The World: Ikea: chucking out the chintz around the world

With national attitudes to furniture varying widely, Ikea wants local agencies that understand their market.

A stylish, yet affordable, spotlight is shining brightly on Ikea in the wake of Crispin Porter & Bogusky's resignation of the US business.

A terse statement from the agency cited a lack of "shared vision", but there are almost certainly other factors coming into play.

One is growth. Global turnover at the Swedish furniture giant has more than tripled over the past ten years, and new Ikea stores are opening regularly, particularly across the Atlantic. Rumour has it that Crispin Porter & Bogusky resigned the business because Ikea wants to localise its advertising still further, perhaps to the extent of using a collection of smaller agencies to look after local stores.

Bill Agee, Ikea's external marketing communications manager based in Helsingborg, Sweden, says Ikea's attitude toward marketing is constantly evolving. "It's not a static thing," he says. "We work together to establish global strategies, but selecting agencies is a local decision."

Ikea stores, its flatpacked goods and damn-near incomprehensible instructions are pretty much the same around the world, so great efforts are made to create distinctive, local advertising in individual markets. Ikea has traditionally worked with small, independent creative agencies such as Deutsch, St Luke's and Weigertpirouzwolf to help it achieve this. As Agee points out: "We tend to gravitate towards agencies that are smaller and more creatively orientated than large, more established ones."

Doubtless, Ikea would gain economies of scale by consolidating its business into a network. Yet Agee says: "Traditional advertising is one of those areas where local strengths outstrip the efficiencies of being global.

We're able to take advantage of local customs and humour in our advertising." He is guarded about specific figures, but says media budgets are "relatively small" and describes Ikea as "extremely price-conscious". The catalogue and a swathe of additional brochures are produced in-house, along with a portion of the advertising, too. Earlier this year, Ikea produced print work in-house after ditching Lowe in Singapore.

This thrifty attitude manifests itself in quirky creative communications solutions, proving that big budgets do not necessarily lead to better advertising. In Singapore, the Nickelodeon show Nick Takes Over Your Room featured children broadcasting from their bedrooms, which were redecorated by Ikea, while in China, Ikea furniture was displayed in lifts.

In Europe, the brand dominated a Berlin train station, while StrawberryFrog created blue and yellow-painted Abba-listening fans who camped out in Dutch towns where a new store was about to open.

Scott Goodson, the creative partner at StrawberryFrog, comments: "Retail is about entertainment, and Ikea believes in the idea of really understanding local markets. It doesn't want a cookie-cutter network or a distribution system: it wants best-in-class agencies."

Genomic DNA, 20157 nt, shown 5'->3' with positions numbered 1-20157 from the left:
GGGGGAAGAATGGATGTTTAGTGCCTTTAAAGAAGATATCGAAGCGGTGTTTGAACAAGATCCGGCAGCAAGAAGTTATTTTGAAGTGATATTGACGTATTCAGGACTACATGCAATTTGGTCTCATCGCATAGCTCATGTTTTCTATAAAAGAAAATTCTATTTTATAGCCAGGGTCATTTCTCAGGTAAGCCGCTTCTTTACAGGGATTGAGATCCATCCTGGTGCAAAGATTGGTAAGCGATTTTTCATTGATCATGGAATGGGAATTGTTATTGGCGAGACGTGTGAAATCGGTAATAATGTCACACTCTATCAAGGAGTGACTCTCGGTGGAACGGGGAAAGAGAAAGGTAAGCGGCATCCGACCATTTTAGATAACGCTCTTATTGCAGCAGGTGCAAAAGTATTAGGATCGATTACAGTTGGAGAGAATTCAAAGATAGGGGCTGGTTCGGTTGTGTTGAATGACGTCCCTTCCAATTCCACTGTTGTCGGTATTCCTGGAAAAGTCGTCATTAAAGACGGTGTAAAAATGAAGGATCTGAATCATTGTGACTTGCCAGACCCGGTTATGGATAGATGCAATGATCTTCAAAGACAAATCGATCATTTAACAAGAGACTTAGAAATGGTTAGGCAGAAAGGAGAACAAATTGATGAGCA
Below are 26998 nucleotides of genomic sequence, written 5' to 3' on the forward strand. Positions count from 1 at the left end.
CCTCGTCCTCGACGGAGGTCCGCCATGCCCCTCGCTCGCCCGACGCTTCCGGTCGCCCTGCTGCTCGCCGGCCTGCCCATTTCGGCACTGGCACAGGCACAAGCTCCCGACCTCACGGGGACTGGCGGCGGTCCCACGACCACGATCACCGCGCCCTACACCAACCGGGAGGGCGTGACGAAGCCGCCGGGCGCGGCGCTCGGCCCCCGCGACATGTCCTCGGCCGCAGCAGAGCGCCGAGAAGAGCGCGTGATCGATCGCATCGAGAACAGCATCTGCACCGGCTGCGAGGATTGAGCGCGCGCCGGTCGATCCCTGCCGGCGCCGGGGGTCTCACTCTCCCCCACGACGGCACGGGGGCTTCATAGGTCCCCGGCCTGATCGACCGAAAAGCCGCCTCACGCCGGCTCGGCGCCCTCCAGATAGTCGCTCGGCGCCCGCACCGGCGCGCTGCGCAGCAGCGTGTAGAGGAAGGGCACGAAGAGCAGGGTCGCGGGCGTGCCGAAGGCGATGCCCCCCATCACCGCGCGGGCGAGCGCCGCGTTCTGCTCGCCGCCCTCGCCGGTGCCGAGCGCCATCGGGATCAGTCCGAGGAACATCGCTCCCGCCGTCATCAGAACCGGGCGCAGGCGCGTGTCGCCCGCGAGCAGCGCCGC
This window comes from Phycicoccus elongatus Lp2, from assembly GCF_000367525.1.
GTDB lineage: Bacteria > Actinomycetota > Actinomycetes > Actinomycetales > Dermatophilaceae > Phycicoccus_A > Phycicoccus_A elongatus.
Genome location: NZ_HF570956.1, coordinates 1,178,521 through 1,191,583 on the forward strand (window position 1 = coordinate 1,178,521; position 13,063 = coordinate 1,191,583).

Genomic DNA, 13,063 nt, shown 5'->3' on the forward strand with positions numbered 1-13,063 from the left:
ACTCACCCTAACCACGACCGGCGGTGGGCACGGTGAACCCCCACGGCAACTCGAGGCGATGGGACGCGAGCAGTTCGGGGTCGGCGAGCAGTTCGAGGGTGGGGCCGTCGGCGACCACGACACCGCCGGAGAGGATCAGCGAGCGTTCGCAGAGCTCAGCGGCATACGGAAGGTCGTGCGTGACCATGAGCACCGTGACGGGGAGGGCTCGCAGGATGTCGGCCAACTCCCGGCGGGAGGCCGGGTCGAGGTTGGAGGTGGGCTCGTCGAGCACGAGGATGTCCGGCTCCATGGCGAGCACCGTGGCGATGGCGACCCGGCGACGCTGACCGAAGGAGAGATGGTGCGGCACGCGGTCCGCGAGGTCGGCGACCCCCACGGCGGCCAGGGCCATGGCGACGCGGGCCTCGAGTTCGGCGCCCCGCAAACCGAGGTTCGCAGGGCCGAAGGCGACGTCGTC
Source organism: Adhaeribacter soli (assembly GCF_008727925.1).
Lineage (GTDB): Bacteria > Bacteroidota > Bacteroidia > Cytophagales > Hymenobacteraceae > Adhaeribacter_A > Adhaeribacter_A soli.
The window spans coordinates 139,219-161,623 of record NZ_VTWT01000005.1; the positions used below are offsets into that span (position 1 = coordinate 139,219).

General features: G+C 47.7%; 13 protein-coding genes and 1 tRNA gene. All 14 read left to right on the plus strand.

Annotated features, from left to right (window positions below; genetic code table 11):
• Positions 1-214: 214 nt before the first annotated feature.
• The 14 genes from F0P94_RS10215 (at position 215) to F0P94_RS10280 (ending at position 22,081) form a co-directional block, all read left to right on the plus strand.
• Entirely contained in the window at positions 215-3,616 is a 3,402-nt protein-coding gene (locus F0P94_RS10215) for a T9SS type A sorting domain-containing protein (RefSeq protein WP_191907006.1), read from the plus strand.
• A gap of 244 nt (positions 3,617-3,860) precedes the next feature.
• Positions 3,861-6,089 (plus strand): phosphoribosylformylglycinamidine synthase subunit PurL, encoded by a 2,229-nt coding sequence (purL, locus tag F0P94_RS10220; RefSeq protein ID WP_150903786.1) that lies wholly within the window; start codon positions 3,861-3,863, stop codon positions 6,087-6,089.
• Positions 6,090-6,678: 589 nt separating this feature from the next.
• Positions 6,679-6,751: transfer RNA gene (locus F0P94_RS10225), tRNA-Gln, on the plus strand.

One reason why Ikea has chosen to stay local is because attitudes to furniture can vary so hugely. Naresh Ramchandani, the creative partner at Karmarama, which handles Ikea's UK advertising, helped to pitch for Ikea at St Luke's when it won the business in 1996.

Ramchandani says: "We showed Ikea tables to women - who make 90 per cent of the decisions about home decor - and realised that there was a difference between consumers' taste and Ikea's taste. That's how we reached the 'chuck out your chintz' tagline."

Karmarama's latest work for the brand centres on Van den Puup, the fictional driving force behind the Elite Designers Against Ikea movement. Van den Puup sprang into life through an extravagant spoof photo spread in OK!

His oft-stated incredulity about Ikea's low prices refocuses attention on to Ikea's core proposition of quality, affordable design.

Across the Channel, a new campaign through CLM BBDO, called "reagissez" (react), aims to shift conservatism, which sees the French clinging on to furniture they inherit. Pascal Gregoire, the chief executive and creative director at the agency, comments: "We're trying to change the relationship between people and furniture by saying furniture will never die, so you have to change it. If you want to be the market leader, you have to push people and be different and sometimes aggressive, but always friendly and humorous."

All of which neatly sums up Ikea as a client: all the agencies working with it agree that it is demanding, but also smart, fun and surprising.

Ramchandani describes the DNA running through Ikea ads as "a twinkle in the eye, a sense of mischief", and it is true that despite using a diverse range of local agencies, its brand is consistently clear from market to market.

The retailer's ambition to maintain quality on a tight budget is perennially testing for its agencies. Increasingly, the brand strives for solutions that could just as easily be ambient executions or online ideas as 30-second television commercials or posters.

Unlike an ever-growing list of Ikea stores stretching from Seattle to Slovakia, when it comes to communicating with consumers, it's definitely not a case of "one size fits all" for Ikea.


- 207 stores in 30 countries

- Turnover of all stores 2004: Euro 13.6 billion

- 19 new stores planned for 2005, including Dallas, Atlanta, Moscow and


- Staff: 85,000

Sample adspends 2004

- UK: Euros 11 million (Jan-Oct, Nielsen Media Research)

- France: Euros 4.3 million (Jan-Oct, Secodip TNS)

- The Netherlands: Euros 1.5 million (Jan-Nov, BBC Adex)

Key country launches

- Sweden: 1953

- Germany: 1974

- US: 1985

- UK: 1987

- China: 1998

- Russia: 2000

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